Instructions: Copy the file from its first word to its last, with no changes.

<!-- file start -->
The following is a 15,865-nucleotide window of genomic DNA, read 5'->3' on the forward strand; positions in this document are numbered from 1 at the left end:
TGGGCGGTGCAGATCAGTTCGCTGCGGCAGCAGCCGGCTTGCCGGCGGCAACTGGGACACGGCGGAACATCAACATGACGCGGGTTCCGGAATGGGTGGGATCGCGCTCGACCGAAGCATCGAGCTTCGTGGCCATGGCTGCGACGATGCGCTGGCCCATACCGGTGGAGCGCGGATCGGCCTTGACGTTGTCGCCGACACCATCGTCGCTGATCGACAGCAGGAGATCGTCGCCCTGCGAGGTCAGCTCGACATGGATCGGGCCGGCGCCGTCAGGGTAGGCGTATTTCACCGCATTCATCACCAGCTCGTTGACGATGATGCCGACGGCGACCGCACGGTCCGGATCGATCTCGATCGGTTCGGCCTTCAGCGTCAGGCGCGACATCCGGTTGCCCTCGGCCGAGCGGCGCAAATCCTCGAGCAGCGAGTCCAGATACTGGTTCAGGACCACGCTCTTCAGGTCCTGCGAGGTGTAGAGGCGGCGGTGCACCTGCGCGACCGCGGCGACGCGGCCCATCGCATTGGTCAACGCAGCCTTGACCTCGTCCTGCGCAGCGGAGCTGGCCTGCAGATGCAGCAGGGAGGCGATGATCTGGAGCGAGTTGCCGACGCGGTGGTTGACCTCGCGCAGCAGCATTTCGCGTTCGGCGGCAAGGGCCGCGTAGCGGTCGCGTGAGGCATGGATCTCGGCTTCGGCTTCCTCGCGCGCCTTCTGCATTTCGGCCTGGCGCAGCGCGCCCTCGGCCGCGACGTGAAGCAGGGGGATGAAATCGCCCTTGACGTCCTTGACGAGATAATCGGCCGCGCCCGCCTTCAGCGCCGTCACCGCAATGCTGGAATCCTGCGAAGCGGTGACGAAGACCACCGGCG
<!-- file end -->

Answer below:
The following is a 15,865-nucleotide window of genomic DNA, read 5'->3' on the forward strand; positions in this document are numbered from 1 at the left end:
TGGGCGGTGCAGATCAGTTCGCTGCGGCAGCAGCCGGCTTGCCGGCGGCAACTGGGACACGGCGGAACATCAACATGACGCGGGTTCCGGAATGGGTGGGATCGCGCTCGACCGAAGCATCGAGCTTCGTGGCCATGGCTGCGACGATGCGCTGGCCCATACCGGTGGAGCGCGGATCGGCCTTGACGTTGTCGCCGACACCATCGTCGCTGATCGACAGCAGGAGATCGTCGCCCTGCGAGGTCAGCTCGACATGGATCGGGCCGGCGCCGTCAGGGTAGGCGTATTTCACCGCATTCATCACCAGCTCGTTGACGATGATGCCGACGGCGACCGCACGGTCCGGATCGATCTCGATCGGTTCGGCCTTCAGCGTCAGGCGCGACATCCGGTTGCCCTCGGCCGAGCGGCGCAAATCCTCGAGCAGCGAGTCCAGATACTGGTTCAGGACCACGCTCTTCAGGTCCTGCGAGGTGTAGAGGCGGCGGTGCACCTGCGCGACCGCGGCGACGCGGCCCATCGCATTGGTCAACGCAGCCTTGACCTCGTCCTGCGCAGCGGAGCTGGCCTGCAGATGCAGCAGGGAGGCGATGATCTGGAGCGAGTTGCCGACGCGGTGGTTGACCTCGCGCAGCAGCATTTCGCGTTCGGCGGCAAGGGCCGCGTAGCGGTCGCGTGAGGCATGGATCTCGGCTTCGGCTTCCTCGCGCGCCTTCTGCATTTCGGCCTGGCGCAGCGCGCCCTCGGCCGCGACGTGAAGCAGGGGGATGAAATCGCCCTTGACGTCCTTGACGAGATAATCGGCCGCGCCCGCCTTCAGCGCCGTCACCGCAATGCTGGAATCCTGCGAAGCGGTGACGAAGACCACCGGCG